Oxidized lipids play a critical role in a variety of diseases with two faces: pro- and anti-inflammatory. The molecular mechanisms of this Janus-faced activity remain largely unknown. Here, we have identified that cyclopentenone-containing prostaglandins such as 15d-PGJ2 and structurally related oxidized phospholipid species possess a dual and opposing bioactivity in inflammation, depending on their concentration. Exposure of dendritic cells (DCs)/macrophages to low concentrations of such lipids before Toll-like receptor (TLR) stimulation instigates an anti-inflammatory response mediated by nuclear factor erythroid 2-related factor 2 (Nrf2)-dependent inhibition of nuclear factor κB (NF-κB) activation and downstream targets. By contrast, high concentrations of such lipids upon TLR activation of DCs/macrophages result in inflammatory apoptosis characterized by mitochondrial depolarization and caspase-8-mediated interleukin (IL)-1β maturation independently of Nrf2 and the classical inflammasome pathway. These results uncover unexpected pro- and anti-inflammatory activities of physiologically relevant lipid species generated by enzymatic and non-enzymatic oxidation dependent on their concentration, a phenomenon known as hormesis.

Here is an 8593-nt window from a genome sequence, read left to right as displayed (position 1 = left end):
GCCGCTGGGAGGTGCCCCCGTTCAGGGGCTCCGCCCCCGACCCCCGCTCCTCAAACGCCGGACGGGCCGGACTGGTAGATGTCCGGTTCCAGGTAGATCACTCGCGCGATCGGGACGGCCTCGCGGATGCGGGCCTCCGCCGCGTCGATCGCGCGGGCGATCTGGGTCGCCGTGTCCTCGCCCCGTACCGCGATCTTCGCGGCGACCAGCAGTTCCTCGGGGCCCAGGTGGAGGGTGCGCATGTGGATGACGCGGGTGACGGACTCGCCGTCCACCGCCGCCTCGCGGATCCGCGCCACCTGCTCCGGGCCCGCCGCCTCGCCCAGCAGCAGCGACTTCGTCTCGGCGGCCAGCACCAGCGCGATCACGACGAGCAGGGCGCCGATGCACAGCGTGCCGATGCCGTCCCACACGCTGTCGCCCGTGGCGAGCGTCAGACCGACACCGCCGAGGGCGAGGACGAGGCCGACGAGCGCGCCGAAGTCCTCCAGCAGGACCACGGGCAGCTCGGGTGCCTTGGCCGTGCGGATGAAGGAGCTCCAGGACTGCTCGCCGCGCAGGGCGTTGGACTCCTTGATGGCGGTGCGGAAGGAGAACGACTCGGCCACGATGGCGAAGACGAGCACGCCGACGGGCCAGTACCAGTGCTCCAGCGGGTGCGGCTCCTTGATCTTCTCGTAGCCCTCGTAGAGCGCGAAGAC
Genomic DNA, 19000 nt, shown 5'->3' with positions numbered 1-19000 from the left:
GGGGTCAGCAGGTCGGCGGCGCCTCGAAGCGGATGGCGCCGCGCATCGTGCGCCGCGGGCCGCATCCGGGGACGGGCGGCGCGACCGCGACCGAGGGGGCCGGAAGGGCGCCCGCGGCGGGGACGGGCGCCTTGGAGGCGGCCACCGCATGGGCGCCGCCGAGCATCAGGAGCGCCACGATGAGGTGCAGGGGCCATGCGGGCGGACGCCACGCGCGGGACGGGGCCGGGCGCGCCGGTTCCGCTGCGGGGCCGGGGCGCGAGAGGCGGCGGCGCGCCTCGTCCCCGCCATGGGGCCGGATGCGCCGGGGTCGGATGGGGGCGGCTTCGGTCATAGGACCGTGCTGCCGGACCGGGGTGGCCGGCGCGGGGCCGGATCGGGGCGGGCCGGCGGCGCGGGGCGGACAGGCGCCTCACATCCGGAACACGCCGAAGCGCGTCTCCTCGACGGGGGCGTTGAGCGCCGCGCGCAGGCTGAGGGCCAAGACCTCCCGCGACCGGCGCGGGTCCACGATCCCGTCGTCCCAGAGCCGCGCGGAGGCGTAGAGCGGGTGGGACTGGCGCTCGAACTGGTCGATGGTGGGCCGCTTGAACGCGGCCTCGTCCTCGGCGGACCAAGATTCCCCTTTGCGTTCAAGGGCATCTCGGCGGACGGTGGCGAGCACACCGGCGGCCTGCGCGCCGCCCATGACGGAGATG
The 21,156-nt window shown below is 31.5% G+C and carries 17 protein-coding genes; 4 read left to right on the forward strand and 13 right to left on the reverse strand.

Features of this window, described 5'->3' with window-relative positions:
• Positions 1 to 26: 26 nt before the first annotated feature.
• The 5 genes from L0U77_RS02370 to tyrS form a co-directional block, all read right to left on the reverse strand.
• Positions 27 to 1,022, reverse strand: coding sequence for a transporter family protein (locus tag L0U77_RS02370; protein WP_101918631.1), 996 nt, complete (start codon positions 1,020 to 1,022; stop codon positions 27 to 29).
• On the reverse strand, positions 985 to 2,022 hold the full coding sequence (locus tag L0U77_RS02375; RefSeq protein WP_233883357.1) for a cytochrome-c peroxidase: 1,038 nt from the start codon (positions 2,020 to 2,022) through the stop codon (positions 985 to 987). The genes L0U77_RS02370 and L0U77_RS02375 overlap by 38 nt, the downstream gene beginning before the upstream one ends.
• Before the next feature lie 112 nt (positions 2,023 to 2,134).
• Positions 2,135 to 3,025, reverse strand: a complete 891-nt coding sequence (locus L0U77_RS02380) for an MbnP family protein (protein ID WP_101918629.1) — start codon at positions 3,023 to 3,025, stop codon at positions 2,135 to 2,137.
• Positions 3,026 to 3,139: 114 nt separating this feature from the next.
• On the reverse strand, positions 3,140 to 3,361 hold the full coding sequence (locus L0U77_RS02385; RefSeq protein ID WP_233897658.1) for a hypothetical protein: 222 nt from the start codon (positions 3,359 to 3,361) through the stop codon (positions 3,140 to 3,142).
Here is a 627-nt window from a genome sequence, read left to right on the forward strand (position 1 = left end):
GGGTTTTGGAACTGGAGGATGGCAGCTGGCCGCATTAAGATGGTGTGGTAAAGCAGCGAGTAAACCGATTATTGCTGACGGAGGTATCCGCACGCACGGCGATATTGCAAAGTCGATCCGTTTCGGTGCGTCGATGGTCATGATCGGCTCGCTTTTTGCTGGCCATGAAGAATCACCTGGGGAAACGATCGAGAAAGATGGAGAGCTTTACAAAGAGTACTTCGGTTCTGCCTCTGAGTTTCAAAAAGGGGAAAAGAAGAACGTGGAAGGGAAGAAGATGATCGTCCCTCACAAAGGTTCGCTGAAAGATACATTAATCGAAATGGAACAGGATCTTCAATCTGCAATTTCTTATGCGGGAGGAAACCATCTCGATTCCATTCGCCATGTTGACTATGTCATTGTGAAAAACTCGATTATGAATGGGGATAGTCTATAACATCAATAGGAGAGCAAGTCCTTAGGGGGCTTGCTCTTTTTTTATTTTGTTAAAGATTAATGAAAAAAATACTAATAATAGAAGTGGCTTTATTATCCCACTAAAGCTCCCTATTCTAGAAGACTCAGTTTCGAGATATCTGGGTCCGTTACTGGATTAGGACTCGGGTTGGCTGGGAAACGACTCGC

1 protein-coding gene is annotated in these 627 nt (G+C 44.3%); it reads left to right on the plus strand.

Keywords: 15d-PGJ2; IL-1β; Nrf2; OXPHOS; caspase-8; cyclopentenone prostaglandins; dendritic cells; inflammatory apoptosis; macrophages; oxidized phospholipids.
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